The S&P 500 Index is trading at record high valuations recently, a fact that concerns many equity investors. For those who want access to the stock market through index-based strategies, the current richness of the market may provide reason to consider an approach that focuses on company revenue. Since nearly all companies report revenue, weighting companies by their revenue, rather than their market capitalization, provides the same broad coverage of equity markets but generally creates a more value-oriented portfolio. It does so because stocks with lower valuations are overweighted relative to the traditional index.
Academic research has demonstrated that value is a key driver of equity returns, as stocks with lower valuations have historically outperformed their more expensive peers over the long term. Even with the market’s current bias toward growth stocks, we think the more value-driven, revenue-based approach could serve investors well over the long term, while also reducing their exposure to overpriced companies.
A Better Valuation Metric
When we examine equity valuations, the metric we prefer to use is the price-to-sales (P/S) ratio, which looks at a stock’s price in relation to the company’s top-line revenue. We believe that P/S is a more reliable and transparent indicator of a company’s true value than are other common valuation metrics, such as the price-to-earnings and price-to-book value ratios. Our confidence in this metric stems partly from the fact that a company’s numbers cannot be easily manipulated by accounting practices, as a company’s earnings can be.
From a historical perspective, valuations for the S&P 500 viewed through the P/S lens are unusually high today. In fact, the S&P 500 is 33% above its long-term average and is approaching levels that we haven’t seen since the Tech Bubble. See Exhibit 1.
Price-to-Sales Ratio a Good Predictor of Returns
To determine if a revenue-based valuation metric could be a reliable indicator of future stock returns, we performed a regression analysis on the quarterly average P/S ratio of the S&P 500 and its returns over the following 10 years. We found a very clear connection – a low P/S ratio led to a high future return, while higher P/S ratios were followed by lower annualized returns. The close proximity of the data point to the “best fit” line running through them illustrates the tight relationship between P/S and future returns. See Exhibit 2A.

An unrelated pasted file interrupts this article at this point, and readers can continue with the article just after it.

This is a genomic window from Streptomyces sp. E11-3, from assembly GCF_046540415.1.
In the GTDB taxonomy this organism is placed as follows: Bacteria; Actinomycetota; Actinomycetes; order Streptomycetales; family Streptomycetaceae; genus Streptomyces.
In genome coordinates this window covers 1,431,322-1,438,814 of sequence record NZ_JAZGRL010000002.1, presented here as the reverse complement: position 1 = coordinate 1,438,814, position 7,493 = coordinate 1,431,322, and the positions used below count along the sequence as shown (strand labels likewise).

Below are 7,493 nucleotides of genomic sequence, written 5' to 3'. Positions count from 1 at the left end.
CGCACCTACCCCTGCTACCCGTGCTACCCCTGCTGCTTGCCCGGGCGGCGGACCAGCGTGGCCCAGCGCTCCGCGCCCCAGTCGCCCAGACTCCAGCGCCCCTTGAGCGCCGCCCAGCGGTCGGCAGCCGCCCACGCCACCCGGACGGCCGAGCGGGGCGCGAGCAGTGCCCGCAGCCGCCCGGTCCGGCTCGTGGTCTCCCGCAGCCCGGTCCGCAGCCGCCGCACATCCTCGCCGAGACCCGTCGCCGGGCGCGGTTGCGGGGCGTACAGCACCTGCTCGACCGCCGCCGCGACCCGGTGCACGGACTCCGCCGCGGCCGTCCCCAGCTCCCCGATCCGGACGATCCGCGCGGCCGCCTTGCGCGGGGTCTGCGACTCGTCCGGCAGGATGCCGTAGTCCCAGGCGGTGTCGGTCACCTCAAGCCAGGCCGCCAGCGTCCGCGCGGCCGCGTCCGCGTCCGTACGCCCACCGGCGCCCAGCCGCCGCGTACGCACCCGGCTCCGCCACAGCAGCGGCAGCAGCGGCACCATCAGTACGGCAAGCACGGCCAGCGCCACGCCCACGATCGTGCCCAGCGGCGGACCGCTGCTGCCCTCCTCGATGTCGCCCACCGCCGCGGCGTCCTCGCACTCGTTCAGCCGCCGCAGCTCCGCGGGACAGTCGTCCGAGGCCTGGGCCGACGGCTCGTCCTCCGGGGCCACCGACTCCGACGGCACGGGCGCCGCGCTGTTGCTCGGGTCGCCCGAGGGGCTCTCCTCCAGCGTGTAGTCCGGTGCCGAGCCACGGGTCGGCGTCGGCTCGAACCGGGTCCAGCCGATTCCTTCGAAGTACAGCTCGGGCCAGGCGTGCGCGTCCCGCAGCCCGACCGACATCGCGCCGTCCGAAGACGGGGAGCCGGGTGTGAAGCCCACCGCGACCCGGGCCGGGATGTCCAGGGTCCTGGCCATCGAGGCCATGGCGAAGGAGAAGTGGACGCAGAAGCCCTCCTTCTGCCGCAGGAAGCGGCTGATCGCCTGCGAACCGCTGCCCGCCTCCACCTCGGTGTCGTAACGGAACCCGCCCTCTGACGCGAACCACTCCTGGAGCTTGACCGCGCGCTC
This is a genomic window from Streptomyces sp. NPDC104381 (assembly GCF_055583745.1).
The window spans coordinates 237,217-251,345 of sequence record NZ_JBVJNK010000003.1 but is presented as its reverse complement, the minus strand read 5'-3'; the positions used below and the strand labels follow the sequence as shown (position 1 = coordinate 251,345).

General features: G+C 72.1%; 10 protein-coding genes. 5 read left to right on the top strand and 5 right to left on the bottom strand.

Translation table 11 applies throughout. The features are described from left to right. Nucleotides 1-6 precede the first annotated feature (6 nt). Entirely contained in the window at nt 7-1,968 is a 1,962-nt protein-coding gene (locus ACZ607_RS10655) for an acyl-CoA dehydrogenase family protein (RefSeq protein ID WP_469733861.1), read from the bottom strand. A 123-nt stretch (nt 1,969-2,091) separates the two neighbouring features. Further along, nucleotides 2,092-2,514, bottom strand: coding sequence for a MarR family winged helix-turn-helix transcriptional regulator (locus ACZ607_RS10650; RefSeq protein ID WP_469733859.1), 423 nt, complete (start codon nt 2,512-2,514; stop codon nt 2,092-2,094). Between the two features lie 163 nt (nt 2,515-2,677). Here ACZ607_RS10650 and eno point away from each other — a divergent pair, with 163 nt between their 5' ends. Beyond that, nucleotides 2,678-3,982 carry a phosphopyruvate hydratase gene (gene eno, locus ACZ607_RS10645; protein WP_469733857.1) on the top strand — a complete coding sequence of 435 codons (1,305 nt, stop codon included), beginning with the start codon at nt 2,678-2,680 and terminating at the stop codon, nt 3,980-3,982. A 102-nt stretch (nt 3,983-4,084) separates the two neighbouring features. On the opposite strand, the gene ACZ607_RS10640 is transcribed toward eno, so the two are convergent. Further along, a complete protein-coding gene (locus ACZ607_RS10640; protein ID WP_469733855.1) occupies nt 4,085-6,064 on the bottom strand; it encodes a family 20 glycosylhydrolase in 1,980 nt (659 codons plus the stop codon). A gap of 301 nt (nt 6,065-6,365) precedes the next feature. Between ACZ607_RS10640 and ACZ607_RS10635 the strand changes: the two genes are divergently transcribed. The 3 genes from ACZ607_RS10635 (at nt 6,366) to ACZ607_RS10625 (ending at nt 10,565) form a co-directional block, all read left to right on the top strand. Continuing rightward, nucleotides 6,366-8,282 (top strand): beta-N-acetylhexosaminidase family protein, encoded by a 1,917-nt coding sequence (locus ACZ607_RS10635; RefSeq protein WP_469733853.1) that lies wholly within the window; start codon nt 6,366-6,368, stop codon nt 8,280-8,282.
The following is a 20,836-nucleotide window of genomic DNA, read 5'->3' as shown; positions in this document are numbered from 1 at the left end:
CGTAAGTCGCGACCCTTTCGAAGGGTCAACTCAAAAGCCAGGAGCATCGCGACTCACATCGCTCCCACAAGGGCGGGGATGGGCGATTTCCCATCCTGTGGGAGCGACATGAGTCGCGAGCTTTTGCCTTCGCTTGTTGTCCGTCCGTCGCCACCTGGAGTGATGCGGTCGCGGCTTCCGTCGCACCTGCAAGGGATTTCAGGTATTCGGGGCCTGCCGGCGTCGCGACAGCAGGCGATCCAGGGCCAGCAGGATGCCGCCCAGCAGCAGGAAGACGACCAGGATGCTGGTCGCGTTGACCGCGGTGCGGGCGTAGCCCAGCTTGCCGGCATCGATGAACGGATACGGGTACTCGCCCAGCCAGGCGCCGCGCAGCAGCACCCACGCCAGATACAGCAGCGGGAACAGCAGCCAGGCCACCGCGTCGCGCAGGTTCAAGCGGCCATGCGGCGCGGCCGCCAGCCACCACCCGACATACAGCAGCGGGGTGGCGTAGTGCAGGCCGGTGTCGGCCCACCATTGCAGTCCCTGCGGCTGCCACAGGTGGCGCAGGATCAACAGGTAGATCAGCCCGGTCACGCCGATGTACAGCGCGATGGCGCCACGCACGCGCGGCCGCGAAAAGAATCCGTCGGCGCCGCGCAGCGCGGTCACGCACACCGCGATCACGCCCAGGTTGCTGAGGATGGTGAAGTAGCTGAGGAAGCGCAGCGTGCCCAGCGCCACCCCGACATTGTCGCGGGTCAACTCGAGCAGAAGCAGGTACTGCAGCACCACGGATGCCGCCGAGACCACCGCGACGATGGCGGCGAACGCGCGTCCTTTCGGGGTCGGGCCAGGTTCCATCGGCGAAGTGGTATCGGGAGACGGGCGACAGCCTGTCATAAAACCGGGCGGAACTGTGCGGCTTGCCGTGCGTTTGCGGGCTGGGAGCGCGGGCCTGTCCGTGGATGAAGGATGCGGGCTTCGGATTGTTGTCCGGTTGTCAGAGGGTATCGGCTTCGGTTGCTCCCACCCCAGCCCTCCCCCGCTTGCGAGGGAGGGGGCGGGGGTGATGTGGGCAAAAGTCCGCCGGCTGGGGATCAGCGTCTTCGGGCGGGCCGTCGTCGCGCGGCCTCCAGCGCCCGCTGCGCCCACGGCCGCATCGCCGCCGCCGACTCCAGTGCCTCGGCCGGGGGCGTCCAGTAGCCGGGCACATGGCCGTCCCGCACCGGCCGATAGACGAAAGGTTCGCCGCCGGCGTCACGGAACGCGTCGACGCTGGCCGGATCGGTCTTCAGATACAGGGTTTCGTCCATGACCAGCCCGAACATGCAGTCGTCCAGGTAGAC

To determine how effectively P/S predicted returns in comparison with other valuation metrics, we extended our analysis to include the price-to-earnings ratio (P/E), price-to-book value (P/B), price to cash flow (P/CF) and price to free cash flow (P/PCF) ratios over different periods. In this analysis, we used the measurement R-squared, which provides a statistical confidence level for how predictive one variable’s movements are of another’s (in this case, how predictive current valuation levels are for future returns). As R-squared approaches 1.0, the level of confidence in the relationship between two variables increases.
We can see in Exhibit 2B that, at 0.89, the R-squared relationship for P/S and 10-year future returns is quite high, both on an absolute basis and relative to the other valuation metrics. Over the long-term 10-year period, P/S has historically been a strong performance indicator. Our analysis also uncovered that none of the valuation metrics offered significant insight into future performance over shorter time periods.
Price-to-Sales Levels Are a Strong Indicator of Future Returns
Weighting by revenue tilts the portfolio away from potentially overvalued momentum stocks as the approach maintains disciplined exposure to companies based on their fundamentals. Therefore, in the short term, revenue weighting may underperform market-cap weighting during periods when growth and momentum stocks are both in favor. But in the current rich market, a more value-oriented portfolio can potentially protect investors from the risk of being overexposed to excessive valuations. In fact, given the current P/S valuation of 0.83 for the large-cap revenue-weighted index versus 2.09 for the S&P 500 Index, we believe it may be an opportune time to consider adding a revenue-weighted approach to your portfolio.
In any market, revenue weighting offers a compelling combination of benefits. Investors can use an alternative to market cap weighting that is based on an important company fundamental – revenue. Since almost all companies have sales, revenue weighting, unlike some other alternative weighting approaches, will still provide broad, diversified exposure. You will still own all the companies in the traditional index. Plus, investors can maintain this diversification while also capitalizing on the opportunity to realize excess returns, given that the P/S ratio has proven to be such a reliable predictor of long-term returns. For long-term investors who want broad market access through an index-based strategy, revenue weighting appears to be a better way to play the U.S. large-cap equity market.
Follow @OppFunds for more news and commentary.
Subscribe to the OppenheimerFunds blog
Get timely market perspectives directly in your inbox.
Mutual funds and exchange traded funds are subject to market risk and volatility. Shares may gain or lose value. The alternate weighting approach (i.e., using revenues as a weighting measure), while designed to enhance potential returns, may not produce the desired results.
These views represent the opinions of OppenheimerFunds, Inc. and are not intended as investment advice or to predict or depict the performance of any investment. These views are as of the publication date, and are subject to change based on subsequent developments.